AI's role in transforming patient care: perspectives from our Principal Product Manager

By Molly Traviss

I sat down to chat with Dr Rachael Hagan, our Principal Product Manager, about her journey into her current role. Rachael joined our team after completing a PhD at Queen’s University, Belfast. Far too humble to tell you herself, she is a huge asset to us here at VISFO, bringing with her with a myriad of accolades, including a PhD, 4 publications, an Impact Acceleration Award, and has even co-founded an AI-driven healthcare solution -SAIV.

Let’s start from the beginning, what did you study before joining us here at VISFO?

I studied Computer Science at Queen's University, Belfast; I had always enjoyed maths and science, and this course felt like a hands-on application of that. As part of my undergraduate degree, I completed a year in industry as a Product Engineer working across software engineering and quality assurance automation. During this time, I also undertook a course with the University of California in UX design and research. When the company I was working for decided to redesign their platform, I was asked to take the lead, it was my first real introduction to product design, and I felt really lucky to be given the opportunity. They actually still use some of my designs now!

I continued to work for the company after returning to university for my final year, where I completed my dissertation on an ECG analysis tool. During this time, I was part of a brilliant cross-collaboration between the university and the hospital ICU. As a result of that project, I was offered a PhD, and in 2022 I passed my viva for my thesis entitled ‘Predictive Analytics in an ICU by processing streams of physiological data in real time’ which explored the application of machine learning to provide clinical decision support in ICU.

Did you get to focus on artificial intelligence and machine learning a lot in your studies?

In my final year of university, I took a module focused on AI, I think it was the first year they offered it as it was very novel at the time. I was then lucky enough to work with a great dissertation supervisor who guided me whilst giving me the freedom to define the project. As part of this, I was given the opportunity to present to some really exciting companies who were using AI, which really sparked my interest in the field. When I progressed to my PhD, I was utilizing machine learning in a healthcare setting and that’s when I really started to see the benefit it could have on patient lives.

That brings us to your career, what drew you to this field of work?

Honestly, I went looking for it. I think I was always destined to work in the healthcare industry; my mum was a research nurse, which gave me insight into the applications of technology in healthcare and the positive impact it can have, and my dad was a physicist. They have always been my inspiration for doing something for the good of others, and that utilized my science and maths background within the healthcare industry.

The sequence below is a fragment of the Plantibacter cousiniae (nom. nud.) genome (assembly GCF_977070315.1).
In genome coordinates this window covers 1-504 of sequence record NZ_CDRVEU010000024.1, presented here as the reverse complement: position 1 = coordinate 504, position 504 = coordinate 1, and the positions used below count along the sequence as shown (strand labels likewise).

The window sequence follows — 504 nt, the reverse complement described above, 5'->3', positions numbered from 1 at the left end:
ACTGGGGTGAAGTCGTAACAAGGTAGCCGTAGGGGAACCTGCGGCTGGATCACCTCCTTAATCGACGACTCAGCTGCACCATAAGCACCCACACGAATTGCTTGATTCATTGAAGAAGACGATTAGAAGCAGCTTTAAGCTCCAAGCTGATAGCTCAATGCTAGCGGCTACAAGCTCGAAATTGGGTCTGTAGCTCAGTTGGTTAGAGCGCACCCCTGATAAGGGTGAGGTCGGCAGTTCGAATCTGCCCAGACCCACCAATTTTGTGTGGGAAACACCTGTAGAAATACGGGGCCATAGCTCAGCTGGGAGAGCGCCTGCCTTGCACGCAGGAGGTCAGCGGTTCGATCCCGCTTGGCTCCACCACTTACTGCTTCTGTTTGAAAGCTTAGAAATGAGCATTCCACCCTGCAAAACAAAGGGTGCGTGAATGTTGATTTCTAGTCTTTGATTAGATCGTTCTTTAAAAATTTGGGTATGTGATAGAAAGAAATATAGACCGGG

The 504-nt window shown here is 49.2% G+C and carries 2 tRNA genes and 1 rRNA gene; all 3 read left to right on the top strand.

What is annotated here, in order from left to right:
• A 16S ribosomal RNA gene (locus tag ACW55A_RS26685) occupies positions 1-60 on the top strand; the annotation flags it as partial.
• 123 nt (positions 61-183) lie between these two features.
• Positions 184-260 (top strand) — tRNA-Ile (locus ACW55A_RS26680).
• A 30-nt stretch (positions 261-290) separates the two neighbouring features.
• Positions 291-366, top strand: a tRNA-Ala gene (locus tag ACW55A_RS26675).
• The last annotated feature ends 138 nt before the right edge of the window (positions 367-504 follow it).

And what about your role here at VISFO? How did you know it was for you?

My year in industry showed me how much I enjoy both product discovery and design, as well as software development. Product management felt like the perfect way to continue engaging in all those areas. The role came up at VISFO, who at the time, and still are, working heavily in the autoimmune disease space, which felt very close to home having an autoimmune disease myself. Everyone here seemed so passionate about working to improve people’s lives and it just felt like the perfect fit!

I think what’s confirmed that, now I’m here, is the fact that managing my team is truly enjoyable. Everyone is really open to letting you get stuck in; it lets me exercise all of my skills and interests, and the collaboration is absolutely amazing.

What’s something you’d really like to achieve in your role here/your work in the industry?

Firstly, AI has so much potential to benefit patient lives and I feel that we can really harness our current resources and skills to make a difference. There is still a level of stigma and hesitation surrounding its use, especially in healthcare, and I am keen to do work that not only implements it in a compliant way, but also works to tackle that stigma through enhanced user experience. On a more personal level, I really want to empower women within the field to progress into senior positions, not only to tackle the bias that can exist within AI models but also to move towards gender equality in tech.

You’ve achieved so much professionally already, is there any personal successes you’re really proud of?

When I was working towards my PhD, my mum became unwell and then my grandma shortly after, and so I moved home to help care and be there for my family whilst continuing to work on my studies. It was a really difficult time for me, with the addition of a global pandemic, but thankfully I had great personal support and a supervisor who was very understanding which meant that, with a lot of hard work, I was able to balance everything. I am proud of my resilience and perseverance during this time, which enabled me to complete my PhD with everything that was going on.

Before we wrap up, can you let us in on what you get up to when you’re not at work?

At the moment, I am planning my wedding! I also really enjoy Pilates and going to my family’s caravan in Rossnowlagh, Donegal for some well needed down-time. I am also continuing work on my product that was created on the back of my PhD, SAIV. It aims to utilize AI with ICU data to provide predictive alerts as a clinical decision support tool to improve lengths of stays, mortality rates and patient lives.

Blog author(s)

Molly Traviss

Marketing and Communications Officer